This court has set out the following guidelines, which, although not conclusive, are useful in drawing the distinction between investors and dealers in the ordinary course of trade or business:


"(1) the frequency, number, and continuity of the sales; (2) subdivision, platting, and other improvements or developments tending to make the property more marketable; (3) the extent to which the taxpayer engaged in sales activity; (4) the length of time the property has been held; (5) the substantiality of the income derived from the sales, and what percentage that is of the taxpayer's total income; (6) the nature of the taxpayer's business; (7) the taxpayer's purpose in acquiring and holding the property; (8) the extent of sales promotional activity such as advertising; and (9) the listing of property directly or through brokers." Gault v. Commissioner of Internal Revenue, 332 F.2d 94, 96 (2d Cir. 1964).


Even though petitioner made only two sales, usually did not take title to realty as he did in this case and did not engage in sales and promotional activity, the other Gault factors support the government's characterization of the transactions. The $4,300 spent by petitioner, the installation of utilities by the city and Elefante's services improved and developed the tracts; one tract was held for only seven months and the other for just less than a year; the $23,997.75 gain realized from the sale of the Appleton tract constituted 86% of petitioner's income in 1959 and the $19,258 derived from the sale of the Burton tract constituted 67% of his income in 1960; petitioner was in the real estate business; the court found that "petitioner purchased both the Appleton and Burton tracts with the definite intent to sell the property at a profit as soon as feasible after the expiration of the 6-month period necessary to cause the gain on the sale of a capital asset to be taxed as long-term capital gain." Because petitioner is a broker, the ninth guideline may be considered inapplicable. In addition to the foregoing Gault factors, the short term financing and the mortgage release clauses support the Tax Court's conclusion. Certainly, it cannot be said that the finding that petitioner held the tracts "primarily1 for sale to customers in the ordinary course of his trade or business" is "clearly erroneous." The judgment of the Tax Court is affirmed.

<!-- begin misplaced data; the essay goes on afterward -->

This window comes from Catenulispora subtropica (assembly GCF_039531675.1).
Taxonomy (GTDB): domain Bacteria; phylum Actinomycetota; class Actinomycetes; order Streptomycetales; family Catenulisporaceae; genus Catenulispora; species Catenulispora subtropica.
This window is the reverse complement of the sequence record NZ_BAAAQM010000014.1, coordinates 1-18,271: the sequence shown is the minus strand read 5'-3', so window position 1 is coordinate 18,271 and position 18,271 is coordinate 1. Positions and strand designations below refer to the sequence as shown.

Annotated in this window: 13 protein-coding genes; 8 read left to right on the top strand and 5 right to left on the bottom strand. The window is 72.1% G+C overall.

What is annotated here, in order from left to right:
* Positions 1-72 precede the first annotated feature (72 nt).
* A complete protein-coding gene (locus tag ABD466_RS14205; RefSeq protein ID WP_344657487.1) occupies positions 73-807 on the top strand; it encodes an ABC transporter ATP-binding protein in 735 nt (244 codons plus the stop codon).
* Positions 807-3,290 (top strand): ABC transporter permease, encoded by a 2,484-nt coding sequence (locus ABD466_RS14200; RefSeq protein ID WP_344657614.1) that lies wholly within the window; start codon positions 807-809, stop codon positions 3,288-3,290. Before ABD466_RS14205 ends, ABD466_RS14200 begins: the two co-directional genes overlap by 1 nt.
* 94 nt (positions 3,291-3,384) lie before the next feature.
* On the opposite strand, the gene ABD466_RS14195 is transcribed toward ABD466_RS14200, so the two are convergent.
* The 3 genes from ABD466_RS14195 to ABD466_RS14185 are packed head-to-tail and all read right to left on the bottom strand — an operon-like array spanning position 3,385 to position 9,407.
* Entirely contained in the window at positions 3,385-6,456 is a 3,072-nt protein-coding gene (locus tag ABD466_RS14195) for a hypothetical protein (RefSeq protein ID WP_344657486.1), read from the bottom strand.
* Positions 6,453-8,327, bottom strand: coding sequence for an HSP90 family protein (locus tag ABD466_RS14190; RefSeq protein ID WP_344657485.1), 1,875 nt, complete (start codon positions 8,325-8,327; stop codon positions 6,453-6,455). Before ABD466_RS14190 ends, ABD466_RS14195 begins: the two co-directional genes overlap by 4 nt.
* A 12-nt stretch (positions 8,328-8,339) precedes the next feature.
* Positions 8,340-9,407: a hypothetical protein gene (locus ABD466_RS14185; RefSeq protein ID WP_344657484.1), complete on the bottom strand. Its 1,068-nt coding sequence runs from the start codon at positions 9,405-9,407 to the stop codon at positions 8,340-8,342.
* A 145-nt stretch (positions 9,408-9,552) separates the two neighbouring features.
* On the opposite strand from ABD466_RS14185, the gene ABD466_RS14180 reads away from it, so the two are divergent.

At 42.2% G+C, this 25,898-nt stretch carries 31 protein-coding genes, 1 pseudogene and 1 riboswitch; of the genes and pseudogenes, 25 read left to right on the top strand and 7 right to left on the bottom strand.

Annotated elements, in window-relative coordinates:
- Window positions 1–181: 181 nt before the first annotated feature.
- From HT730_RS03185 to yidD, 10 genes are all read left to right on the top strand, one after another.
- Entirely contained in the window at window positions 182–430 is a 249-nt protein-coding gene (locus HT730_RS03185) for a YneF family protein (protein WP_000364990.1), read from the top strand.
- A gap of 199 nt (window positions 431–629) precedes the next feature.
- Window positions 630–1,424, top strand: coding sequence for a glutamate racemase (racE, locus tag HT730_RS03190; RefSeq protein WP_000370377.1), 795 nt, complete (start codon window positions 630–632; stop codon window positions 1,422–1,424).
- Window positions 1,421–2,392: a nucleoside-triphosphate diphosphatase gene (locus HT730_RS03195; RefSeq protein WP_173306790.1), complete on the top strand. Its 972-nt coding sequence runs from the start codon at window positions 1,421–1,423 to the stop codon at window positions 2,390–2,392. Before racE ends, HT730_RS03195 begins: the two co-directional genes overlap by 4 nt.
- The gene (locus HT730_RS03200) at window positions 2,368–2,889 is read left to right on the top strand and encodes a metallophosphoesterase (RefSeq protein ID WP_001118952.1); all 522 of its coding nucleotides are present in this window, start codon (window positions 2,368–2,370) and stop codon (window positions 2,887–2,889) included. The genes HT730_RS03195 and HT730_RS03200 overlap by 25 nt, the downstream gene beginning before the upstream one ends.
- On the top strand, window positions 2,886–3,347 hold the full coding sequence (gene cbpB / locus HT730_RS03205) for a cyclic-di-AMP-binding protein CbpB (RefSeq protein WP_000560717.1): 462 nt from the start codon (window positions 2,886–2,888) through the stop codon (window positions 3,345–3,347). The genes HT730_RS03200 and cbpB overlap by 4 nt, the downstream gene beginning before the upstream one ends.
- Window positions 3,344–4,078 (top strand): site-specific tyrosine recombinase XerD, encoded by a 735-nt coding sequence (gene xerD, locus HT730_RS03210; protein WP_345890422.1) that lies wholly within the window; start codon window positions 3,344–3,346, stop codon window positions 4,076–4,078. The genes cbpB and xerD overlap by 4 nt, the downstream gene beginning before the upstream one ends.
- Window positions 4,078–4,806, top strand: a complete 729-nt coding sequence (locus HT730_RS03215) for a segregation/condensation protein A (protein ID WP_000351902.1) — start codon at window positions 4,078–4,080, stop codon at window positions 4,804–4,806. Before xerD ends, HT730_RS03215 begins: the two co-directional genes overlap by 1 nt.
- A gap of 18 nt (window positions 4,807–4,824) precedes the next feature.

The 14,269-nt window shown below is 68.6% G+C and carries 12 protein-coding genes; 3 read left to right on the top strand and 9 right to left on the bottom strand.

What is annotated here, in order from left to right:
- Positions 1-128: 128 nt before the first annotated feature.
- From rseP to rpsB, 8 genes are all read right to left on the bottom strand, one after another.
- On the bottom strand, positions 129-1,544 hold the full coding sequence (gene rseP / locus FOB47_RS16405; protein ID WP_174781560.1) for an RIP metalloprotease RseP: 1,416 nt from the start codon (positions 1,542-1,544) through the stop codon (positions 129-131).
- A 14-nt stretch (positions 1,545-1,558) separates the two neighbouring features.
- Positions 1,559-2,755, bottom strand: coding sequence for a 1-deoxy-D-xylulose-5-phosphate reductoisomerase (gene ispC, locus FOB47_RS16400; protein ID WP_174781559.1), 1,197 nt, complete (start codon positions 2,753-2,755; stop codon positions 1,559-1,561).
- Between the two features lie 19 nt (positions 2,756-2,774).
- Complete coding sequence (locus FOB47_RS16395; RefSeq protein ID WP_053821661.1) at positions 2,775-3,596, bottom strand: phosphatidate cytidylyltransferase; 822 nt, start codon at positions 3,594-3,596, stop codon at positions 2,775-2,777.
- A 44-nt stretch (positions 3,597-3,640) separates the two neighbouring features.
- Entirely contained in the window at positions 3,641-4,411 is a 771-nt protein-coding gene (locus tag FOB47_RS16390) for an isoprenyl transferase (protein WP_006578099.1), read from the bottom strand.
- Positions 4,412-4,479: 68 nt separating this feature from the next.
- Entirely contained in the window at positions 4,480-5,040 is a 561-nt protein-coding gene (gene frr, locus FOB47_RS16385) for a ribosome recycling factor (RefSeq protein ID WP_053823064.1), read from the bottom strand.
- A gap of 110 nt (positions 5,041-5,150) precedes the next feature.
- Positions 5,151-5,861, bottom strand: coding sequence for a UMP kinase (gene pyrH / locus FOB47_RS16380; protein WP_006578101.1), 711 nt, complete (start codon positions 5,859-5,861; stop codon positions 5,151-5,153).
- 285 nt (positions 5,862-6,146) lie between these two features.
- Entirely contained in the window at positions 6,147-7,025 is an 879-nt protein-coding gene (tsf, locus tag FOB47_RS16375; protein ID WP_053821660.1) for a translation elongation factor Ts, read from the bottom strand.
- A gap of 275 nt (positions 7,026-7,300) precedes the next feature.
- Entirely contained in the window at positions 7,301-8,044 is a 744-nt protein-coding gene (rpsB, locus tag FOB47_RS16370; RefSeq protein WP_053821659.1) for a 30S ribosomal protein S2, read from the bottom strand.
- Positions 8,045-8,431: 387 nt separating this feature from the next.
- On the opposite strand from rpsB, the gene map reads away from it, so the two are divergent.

Samuel Segel, although deceased, will be treated as petitioner. His wife, Margaret Segel, is involved only as executrix and because a joint return was filed

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Taxpayer points out that "primarily" is defined as "of first importance" or "principally." Malat v. Riddell, 383 U.S. 569, 572, 86 S.Ct. 1030, 16 L.Ed.2d 102 (1966). This is of no help to him in the case at bar. We have no problem such as existed in that case, for the court here found no other purpose in holding the land than development and sale